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Eclectic opening for Sundance with films about Mideast, Chile, U.S. Southwest

People walk past the Egyptian Theatre along Main Street before the opening day of the Sundance Film Festival in Park City, Utah, January 16,
People walk past the Egyptian Theatre along Main Street before the opening day of the Sundance Film Festival in Park City, Utah, January 16,

By Piya Sinha-Roy

PARK CITY, Utah (Reuters) - The Sundance Film Festival opens Thursday with movies and documentaries from around the world, including a feature that examines the cultural divide between the Middle East and the United States.

The 10-day Sundance Film Festival, founded by actor-director Robert Redford and now in its 35th year, will showcase 119 films from 32 countries.

"May in the Summer," the U.S. dramatic competition opener, comes from writer-director Cherien Dabis, who caught the eye of Sundance organizers in 2009 with her directorial debut "Amreeka," about a Palestinian family's experiences living in post 9/11 America.

Palestinian-American Dabis, 36, reverses the perspective on the Middle East, showing a Jordanian woman who has established a successful life in America but undergoes an identity crisis when she returns to her family in Jordan to plan her wedding.

"May in the Summer" will join U.S. documentary "Twenty Feet from Stardom" about back-up singers, Chilean drama "Crystal Fairy," "Who is Dayani Cristal," about a mysterious corpse found in the Arizona desert, and five short films as part of the opening day roster at the world's leading independent film festival.

"We want the kind of films that will really set the tone for the rest of the festival. Those four films do that perfectly. They're very different in what they are, but they collectively represent what's going to be unfolding over the next days," festival director John Cooper told Reuters.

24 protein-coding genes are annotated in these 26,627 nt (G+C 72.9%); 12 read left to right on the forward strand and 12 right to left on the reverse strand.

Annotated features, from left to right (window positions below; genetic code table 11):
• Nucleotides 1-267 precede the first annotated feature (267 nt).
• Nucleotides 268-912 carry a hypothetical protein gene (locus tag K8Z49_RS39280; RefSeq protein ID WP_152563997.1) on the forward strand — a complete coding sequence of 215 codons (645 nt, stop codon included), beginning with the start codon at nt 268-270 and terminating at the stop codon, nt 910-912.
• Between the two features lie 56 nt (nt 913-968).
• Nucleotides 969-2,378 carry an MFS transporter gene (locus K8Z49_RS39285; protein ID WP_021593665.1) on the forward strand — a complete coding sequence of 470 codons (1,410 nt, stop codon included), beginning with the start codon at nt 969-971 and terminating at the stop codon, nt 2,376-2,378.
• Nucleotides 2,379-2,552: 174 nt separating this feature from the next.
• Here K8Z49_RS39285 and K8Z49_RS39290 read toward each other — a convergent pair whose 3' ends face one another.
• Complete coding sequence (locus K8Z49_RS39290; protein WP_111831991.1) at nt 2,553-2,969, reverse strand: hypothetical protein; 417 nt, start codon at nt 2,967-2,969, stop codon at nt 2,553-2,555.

OPENING UP TO THE WORLD

Festival organizers are making efforts this year to encourage more international stories and filmmakers to come to Sundance.

"They saw the value in the continuing changing world we live in and that even American stories are coming from all over the world," Dabis said.

"The movie is a universal story that's set in the Middle East, and we all know the Middle East is a place where we all need to expand our perceptions of what life is like there," she added.

Sundance founder Robert Redford said the festival was all about encouraging diversity in filmmaking.

"As long as we go forward and we adapt to change, we keep in touch with our original purpose which is simply to support and develop new voices to be seen and heard," Redford told reporters at a news conference on Thursday.

In addition to the usual film competition and premiere categories, festival organizers have expanded their slate of edgier films and projects, including actor James Franco's sexually explicit films "kink" and "Interior. Leather Bar."

There is also a thriving short film initiative, with more than 40 films showcased.

Outside of the films, Sundance has become a hot spot for the film industry to escape the hustle of Hollywood's awards season and relax in Sundance's more relaxed vibe.

Live music will feature prominently, with a spotlight on electronic dance music and four pop-up clubs featuring DJs such as Nero and Afrojack.

VIPs can take private snowboarding lessons or take part in the culinary event ChefDance, in a fusion of food and film.

(Reporting By Piya Sinha-Roy, editing by Jill Serjeant and Cynthia Osterman)

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